We woke up this Sunday to no internet or television connection in our apartment.
Imagine our dismay–a young, married couple–having to communicate–without a laptop propped nearby, or a loud television program distracting us in the background.
This may have been an opportunity, we thought, to follow in the footsteps of our ancestors; perhaps occupy our time with a variety of primitive early-human recreational activities such as “talking to one another” and “going outside to admire the scenery.”
But then we laughed, and called the repair man.
He never showed up. We stared at each other, and then at the blank television screen; even poked our lifeless laptop monitors.
“It no work!”, we said, pointing; banging on the internet modem, shaking it. “Work, magical rock. Work!”
After some time spent in silent contemplation, a light-bulb thought bubble grew over my husband’s head, and he remembered that we owned a pair of badminton rackets–which we had brought over from South Africa with noble, naive intentions to “get exercise”.
On searching the bedroom, we found them, along with the birdie–sitting forgotten and unused in the bedroom closet.
What happened next was our only logical choice.
We called it: “Apartment Badminton”, and began to set up the court. The couch and chairs became the net. Ladies got the side with the AC unit; Gents had to maneuver around the dinner table. I wasn’t one to argue with the rules.
The volley began. There were many misses; many close saves. The birdie bounced back and forth across the couch-net; sometimes bouncing off of it; sometimes hitting a ceiling light and landing on a chair. The tension mounted as we kept score–in the hopes of winning the coveted Five-Liter-Empty-Water- Bottle Trophy and waving it victoriously over our heads in the face of the defeated opponent. The first game I won, 21-7 (or 21-6, or 21-2, or whatever his abysmally low score was); and the second he won, 17-21.
I was insultingly, though correctly accused of cheating. I denied these accusations vehemently.
We decided, while playing, that to mimic the effect of “conversation”, we should play our own version of “Would I Lie To You”, inspired by the BBC game show.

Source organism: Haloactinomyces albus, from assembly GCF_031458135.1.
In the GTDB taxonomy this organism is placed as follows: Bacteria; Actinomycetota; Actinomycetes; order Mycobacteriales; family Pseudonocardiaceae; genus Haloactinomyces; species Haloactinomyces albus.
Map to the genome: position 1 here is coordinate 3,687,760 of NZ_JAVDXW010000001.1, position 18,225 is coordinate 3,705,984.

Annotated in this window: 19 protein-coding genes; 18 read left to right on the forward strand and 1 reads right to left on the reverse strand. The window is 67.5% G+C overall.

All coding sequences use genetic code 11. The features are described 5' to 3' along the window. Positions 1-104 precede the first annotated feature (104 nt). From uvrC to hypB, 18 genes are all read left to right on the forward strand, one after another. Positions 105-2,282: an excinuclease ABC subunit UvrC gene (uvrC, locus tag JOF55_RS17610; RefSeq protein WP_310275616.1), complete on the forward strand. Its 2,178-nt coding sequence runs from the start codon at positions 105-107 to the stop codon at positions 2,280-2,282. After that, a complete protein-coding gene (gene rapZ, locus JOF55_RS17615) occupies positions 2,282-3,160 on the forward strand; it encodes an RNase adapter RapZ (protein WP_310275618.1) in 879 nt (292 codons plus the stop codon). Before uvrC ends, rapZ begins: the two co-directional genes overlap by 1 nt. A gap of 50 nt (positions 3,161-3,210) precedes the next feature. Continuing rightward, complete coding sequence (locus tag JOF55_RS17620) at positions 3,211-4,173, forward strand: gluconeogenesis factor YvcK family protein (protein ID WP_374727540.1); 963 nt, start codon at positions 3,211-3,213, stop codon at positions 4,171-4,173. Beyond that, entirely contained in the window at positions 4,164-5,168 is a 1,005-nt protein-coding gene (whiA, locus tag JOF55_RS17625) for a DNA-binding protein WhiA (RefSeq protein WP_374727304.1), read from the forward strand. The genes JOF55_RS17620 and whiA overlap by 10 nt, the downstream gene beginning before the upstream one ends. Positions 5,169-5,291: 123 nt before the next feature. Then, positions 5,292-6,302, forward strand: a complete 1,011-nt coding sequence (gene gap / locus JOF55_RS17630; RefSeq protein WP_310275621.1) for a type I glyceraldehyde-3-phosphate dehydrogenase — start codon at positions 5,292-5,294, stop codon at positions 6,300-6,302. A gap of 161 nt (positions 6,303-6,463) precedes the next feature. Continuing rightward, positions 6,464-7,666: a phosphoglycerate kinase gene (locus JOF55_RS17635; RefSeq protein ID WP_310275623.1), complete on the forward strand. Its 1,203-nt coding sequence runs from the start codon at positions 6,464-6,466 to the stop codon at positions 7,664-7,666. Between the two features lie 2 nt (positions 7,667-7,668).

Here, one person had to rack their brain to come up with random stories about themselves which may have been too irrelevant to share over the course of a seven year relationship, and the other person had to ask questions about the story to guess whether it was the truth or a lie. And of course, they had to be asked in the best impression of David Mitchell’s voice as was possible.
We were surprised–and perhaps a little alarmed–at the information we discovered.
Entertaining though it may have been, I must caution any interested couples with a disclaimer: You may think you know your spouse, or long-term partner, but through playing this game, one might discover strange things: like for example, how your husband once knowingly sampled “chocolate-flavored” dog biscuits (a detail that was never mentioned before the wedding)…or that your wife’s first business venture was to pluck a wheat-like weed that commonly grew in everyone’s garden, and travel door-to-door with a friend selling them as “brooms” for five cents each, eventually making a grand total of fifteen cents.
And then, when you truly start to question the secret, shadowy past life that has been kept from you for all these years by the dangerous eccentric you appear to have married, you can end the game and make jam doughnuts.
Recipe adapted from: http://allrecipes.co.uk/recipe/4505/jam-doughnuts.aspx and http://emilycooksvegan.com/2013/12/28/jam-doughnuts/
1 cup milk
5 tbsp water
1 egg, beaten
3 tbsp melted butter
1/4 cup brown sugar
1/4 tsp salt
1 tbsp instant yeast
2.5 cups cake wheat flour (and about 1 cup more for kneading)
Oil, for frying
Mix all the ingredients except for flour, in a large bowl with a fork. Slowly add the flour and keep mixing with the fork until you get a sticky dough. Switch to kneading with your hand. Lift up the dough with your hand, spread some extra flour onto the bowl, and continue to knead until it forms some kind of ball shape and doesn’t feel so sticky. (Although it will still be sticky).
Cover with damp cloth and let rise for an hour.
After an hour, roll out the dough (which should have doubled) on a lightly- floured surface, kneading a little, and shape into a log. Cut 8-10 pieces, form them into balls; and place on covered baking tray. The dough should be much less sticky.
Let rise for about another hour.
Create piping bag: Ziploc bag + jam.
Put about 1-2 cups of oil in a deep pan, and heat to 180 degrees C. Roll the doughnuts, which would have expanded again, into a neat ball with some flour on your hands. You can put some mashed bananas (or apples) with sugar in the center before rolling if you like.
Place them carefully into the oil with a spatula. They should brown nicely on each side for 2-5 minutes.
Drain on paper towel, and sprinkle sugar on top, then patiently wait for it to completely cool before piping in jam. EAT THE FIRST FEW AS SOON AS YOU CAN AND JUST SPREAD JAM ON THEM OMG THEY ARE SO DELICIOUS.
If there any are left, stick them with a butter knife and pipe in the jam.
Then, maybe have dinner; if you insist on the formality.
This guy didn’t make it to the “piping jam” phase.
These are delicious. I couldn’t stop eating them, and completely ignored the healthy dinner that was cooking away on the stove top. The dough, at times, is difficult to work with because it is so sticky, but you just have to keep adding more flour to the surface where you’re kneading, until it becomes easy to handle.
My husband, too, said that they were really good. But after what I learned, I might have to take his culinary verdicts with a pinch of salt.